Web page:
Can You Burn Pressure-Treated Wood? Disposal, Facts & FAQs
Putting leftover wood in the fire may be the quickest, easiest, and cheapest way to get rid of it, but if you’re dealing with pressure-treated lumber, you’ll have to find a different disposal method. Pressure-treated wood is full of hazardous preservatives. Burning it releases toxins that can harm people, the environment, and local wildlife, and because of this, the practice is illegal in all 50 states!
What Is Pressure-Treated Wood?
Pressure-treated wood is lumber that undergoes a chemical treatment in a vacuum after milling. After the wood goes into the chamber, a high-powered pump extracts the air. A liquid preservative then floods the vessel. As the pressure increases, it forces the chemicals deep into the wood’s cells.
The chemicals in the wood protect it from moisture and pest damage. It resists rot, decay, and insect attacks, allowing it to last in the elements much longer than untreated wood. That makes it ideal for outdoor construction and industrial uses.
All kinds of hard and softwood varieties can undergo pressure treatment to fortify them against the elements. The type of wood, application, and climate conditions will have a tremendous effect on its lifespan. You may need to replace it after only ten years, but it’s not uncommon for pressure-treated wood to last up to 40 years either.
What Chemicals Are in Pressure-Treated Wood?
Before 2004, most pressure-treated wood was CCA lumber containing chromated copper arsenate. Given the health risks of arsenic, manufacturers worked with the EPA to voluntarily ban the substance for residential use. You can still find CCA wood in commercial settings. Other chemicals in original pressure-treated lumber include creosote and pentachlorophenol (PCP), two heavy-duty pesticides.
Newer pressure-treated wood commonly uses alkaline copper quaternary (ACQ), borates, or copper azole. These have become the standard in many residential and industrial areas because of their lower toxicity levels.
Can You Burn Pressure-Treated Wood?
Burning pressure-treated wood is illegal throughout the United States because of its extreme health and environmental hazards. Smoke and ash from lumber containing arsenic, creosote, and other toxic preservatives can cause disabilities in newborns or long-term health issues, including chronic respiratory diseases and cancer.
Newer products present fewer health issues during handling and use, but setting them on fire still releases copper compounds and other hazardous chemicals into the air and ground. Disposing of these types of pressure-treated wood in a fire is highly dangerous and illegal.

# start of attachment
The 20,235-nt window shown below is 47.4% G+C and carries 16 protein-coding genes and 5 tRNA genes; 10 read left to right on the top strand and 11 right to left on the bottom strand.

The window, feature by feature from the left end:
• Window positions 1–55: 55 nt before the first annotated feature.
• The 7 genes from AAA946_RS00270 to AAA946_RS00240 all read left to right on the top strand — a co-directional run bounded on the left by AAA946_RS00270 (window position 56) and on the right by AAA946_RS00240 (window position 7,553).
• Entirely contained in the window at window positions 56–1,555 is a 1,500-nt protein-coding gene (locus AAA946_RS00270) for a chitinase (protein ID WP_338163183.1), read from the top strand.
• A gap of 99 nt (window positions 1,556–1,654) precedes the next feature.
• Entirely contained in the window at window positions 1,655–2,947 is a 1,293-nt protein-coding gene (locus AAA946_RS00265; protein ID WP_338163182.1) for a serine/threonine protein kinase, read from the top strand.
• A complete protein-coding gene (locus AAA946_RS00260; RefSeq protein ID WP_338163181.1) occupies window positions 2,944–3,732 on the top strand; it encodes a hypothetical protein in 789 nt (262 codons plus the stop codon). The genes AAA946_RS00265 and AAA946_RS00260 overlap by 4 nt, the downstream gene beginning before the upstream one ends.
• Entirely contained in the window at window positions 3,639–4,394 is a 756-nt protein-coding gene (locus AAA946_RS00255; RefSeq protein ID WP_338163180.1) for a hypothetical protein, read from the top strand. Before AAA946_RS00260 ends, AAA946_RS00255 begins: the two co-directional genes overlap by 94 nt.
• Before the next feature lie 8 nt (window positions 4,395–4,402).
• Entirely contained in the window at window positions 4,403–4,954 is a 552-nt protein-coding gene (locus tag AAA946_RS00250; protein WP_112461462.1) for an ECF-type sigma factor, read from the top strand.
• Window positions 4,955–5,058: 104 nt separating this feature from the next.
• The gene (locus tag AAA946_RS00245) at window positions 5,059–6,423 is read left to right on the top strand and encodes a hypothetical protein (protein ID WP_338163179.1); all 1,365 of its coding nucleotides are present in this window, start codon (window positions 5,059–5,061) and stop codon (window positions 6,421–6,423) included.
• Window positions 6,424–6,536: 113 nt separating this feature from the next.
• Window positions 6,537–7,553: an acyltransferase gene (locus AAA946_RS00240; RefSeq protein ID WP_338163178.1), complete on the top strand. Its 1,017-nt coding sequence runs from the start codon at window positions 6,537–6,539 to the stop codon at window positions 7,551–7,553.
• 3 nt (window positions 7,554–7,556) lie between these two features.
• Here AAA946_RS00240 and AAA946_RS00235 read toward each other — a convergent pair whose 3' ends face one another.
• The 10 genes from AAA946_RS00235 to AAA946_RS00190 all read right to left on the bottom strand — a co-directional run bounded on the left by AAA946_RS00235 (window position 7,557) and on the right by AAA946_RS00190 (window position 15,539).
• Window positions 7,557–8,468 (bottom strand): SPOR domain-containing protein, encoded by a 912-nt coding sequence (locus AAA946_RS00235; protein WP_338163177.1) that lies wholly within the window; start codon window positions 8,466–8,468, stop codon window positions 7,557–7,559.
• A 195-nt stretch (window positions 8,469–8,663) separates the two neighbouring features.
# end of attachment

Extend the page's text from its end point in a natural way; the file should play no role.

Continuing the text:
How Do You Get Rid of Pressure-Treated Wood?
Proper handling and disposal are crucial when you have leftover pressure-treated wood. Even if you don’t burn the wood, toxic chemicals can leach into soil and groundwater, impacting the wildlife and possibly your home. Apart from burning it, you should also avoid using it in mulch, compost, food storage containers, or any place that risks the release of those toxins.
Salvaging old pressure-treated wood for other uses is the most convenient way to dispose of it. If you have no use for it, research your local laws for suggestions and locate the nearest landfill. Industrial, commercial, and municipal landfills will often take any pressure-treated lumber off your hands.
How To Tell if Wood Is Pressure-Treated
The easiest way to tell if the wood is pressure treated is to look at the label. New lumber will have a tag stapled to the end identifying what kind of chemicals went into it and a stamp noting the type of wood and its use.
Of course, used wood will likely be missing some or all of these labels, so you may have to rely on the sight and smell tests. Pressure-treated lumber often has a green-olive tint (CCA) or a brown hue (copper), depending on the type of chemical. You may also notice an oily or chemical smell or tiny cuts around the wood where the manufacturer injected the preservatives.
If you’re having trouble identifying the type of wood you have, you may be able to request a fact sheet from the manufacturer as well. With old wood that is impossible to trace or identify, it’s best to play it safe and assume it is pressure treated.
Pressure-treated wood has become much safer over the years. With low toxicity options like borate presenting fewer risks, we may soon have pressure-treated lumber that you can recycle in the fire. Until then, it’s crucial to respect the hazards in these materials to protect yourself, your family, and the environment.
Featured Image Credit: bricoydeco, Pixabay